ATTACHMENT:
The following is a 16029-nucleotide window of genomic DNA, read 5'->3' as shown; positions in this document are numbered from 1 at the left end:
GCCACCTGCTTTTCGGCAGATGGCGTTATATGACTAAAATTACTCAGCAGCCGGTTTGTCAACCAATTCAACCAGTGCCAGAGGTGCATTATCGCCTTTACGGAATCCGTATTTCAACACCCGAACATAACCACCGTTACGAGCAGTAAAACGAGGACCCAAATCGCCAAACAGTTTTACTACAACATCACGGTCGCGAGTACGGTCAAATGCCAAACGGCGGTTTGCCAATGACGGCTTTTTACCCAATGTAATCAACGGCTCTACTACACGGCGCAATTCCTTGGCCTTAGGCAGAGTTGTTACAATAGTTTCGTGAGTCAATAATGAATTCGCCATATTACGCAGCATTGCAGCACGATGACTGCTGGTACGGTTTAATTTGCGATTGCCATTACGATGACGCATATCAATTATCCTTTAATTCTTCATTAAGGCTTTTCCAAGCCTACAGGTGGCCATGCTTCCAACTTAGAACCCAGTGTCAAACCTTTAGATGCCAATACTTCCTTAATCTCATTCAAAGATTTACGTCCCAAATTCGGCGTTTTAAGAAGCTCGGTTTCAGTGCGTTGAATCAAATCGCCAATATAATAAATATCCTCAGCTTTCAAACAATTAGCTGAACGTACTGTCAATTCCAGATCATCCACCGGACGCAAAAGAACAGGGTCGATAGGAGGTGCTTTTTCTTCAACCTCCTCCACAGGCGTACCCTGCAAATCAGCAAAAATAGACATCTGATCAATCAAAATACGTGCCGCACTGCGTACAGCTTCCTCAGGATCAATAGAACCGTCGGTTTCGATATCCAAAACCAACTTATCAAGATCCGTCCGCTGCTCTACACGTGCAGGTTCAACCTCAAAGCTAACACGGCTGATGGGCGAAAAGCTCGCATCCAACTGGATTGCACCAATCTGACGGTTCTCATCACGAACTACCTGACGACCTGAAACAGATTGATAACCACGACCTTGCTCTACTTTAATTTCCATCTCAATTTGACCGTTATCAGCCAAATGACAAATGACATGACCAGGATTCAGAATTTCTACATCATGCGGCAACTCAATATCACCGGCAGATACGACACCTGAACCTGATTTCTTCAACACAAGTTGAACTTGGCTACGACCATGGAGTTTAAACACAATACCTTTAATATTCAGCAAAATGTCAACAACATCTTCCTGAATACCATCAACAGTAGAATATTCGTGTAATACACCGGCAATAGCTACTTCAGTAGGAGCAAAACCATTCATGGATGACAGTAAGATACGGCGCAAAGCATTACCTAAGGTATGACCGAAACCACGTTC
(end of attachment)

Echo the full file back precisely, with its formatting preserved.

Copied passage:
The following is a 16029-nucleotide window of genomic DNA, read 5'->3' as shown; positions in this document are numbered from 1 at the left end:
GCCACCTGCTTTTCGGCAGATGGCGTTATATGACTAAAATTACTCAGCAGCCGGTTTGTCAACCAATTCAACCAGTGCCAGAGGTGCATTATCGCCTTTACGGAATCCGTATTTCAACACCCGAACATAACCACCGTTACGAGCAGTAAAACGAGGACCCAAATCGCCAAACAGTTTTACTACAACATCACGGTCGCGAGTACGGTCAAATGCCAAACGGCGGTTTGCCAATGACGGCTTTTTACCCAATGTAATCAACGGCTCTACTACACGGCGCAATTCCTTGGCCTTAGGCAGAGTTGTTACAATAGTTTCGTGAGTCAATAATGAATTCGCCATATTACGCAGCATTGCAGCACGATGACTGCTGGTACGGTTTAATTTGCGATTGCCATTACGATGACGCATATCAATTATCCTTTAATTCTTCATTAAGGCTTTTCCAAGCCTACAGGTGGCCATGCTTCCAACTTAGAACCCAGTGTCAAACCTTTAGATGCCAATACTTCCTTAATCTCATTCAAAGATTTACGTCCCAAATTCGGCGTTTTAAGAAGCTCGGTTTCAGTGCGTTGAATCAAATCGCCAATATAATAAATATCCTCAGCTTTCAAACAATTAGCTGAACGTACTGTCAATTCCAGATCATCCACCGGACGCAAAAGAACAGGGTCGATAGGAGGTGCTTTTTCTTCAACCTCCTCCACAGGCGTACCCTGCAAATCAGCAAAAATAGACATCTGATCAATCAAAATACGTGCCGCACTGCGTACAGCTTCCTCAGGATCAATAGAACCGTCGGTTTCGATATCCAAAACCAACTTATCAAGATCCGTCCGCTGCTCTACACGTGCAGGTTCAACCTCAAAGCTAACACGGCTGATGGGCGAAAAGCTCGCATCCAACTGGATTGCACCAATCTGACGGTTCTCATCACGAACTACCTGACGACCTGAAACAGATTGATAACCACGACCTTGCTCTACTTTAATTTCCATCTCAATTTGACCGTTATCAGCCAAATGACAAATGACATGACCAGGATTCAGAATTTCTACATCATGCGGCAACTCAATATCACCGGCAGATACGACACCTGAACCTGATTTCTTCAACACAAGTTGAACTTGGCTACGACCATGGAGTTTAAACACAATACCTTTAATATTCAGCAAAATGTCAACAACATCTTCCTGAATACCATCAACAGTAGAATATTCGTGTAATACACCGGCAATAGCTACTTCAGTAGGAGCAAAACCATTCATGGATGACAGTAAGATACGGCGCAAAGCATTACCTAAGGTATGACCGAAACCACGTTC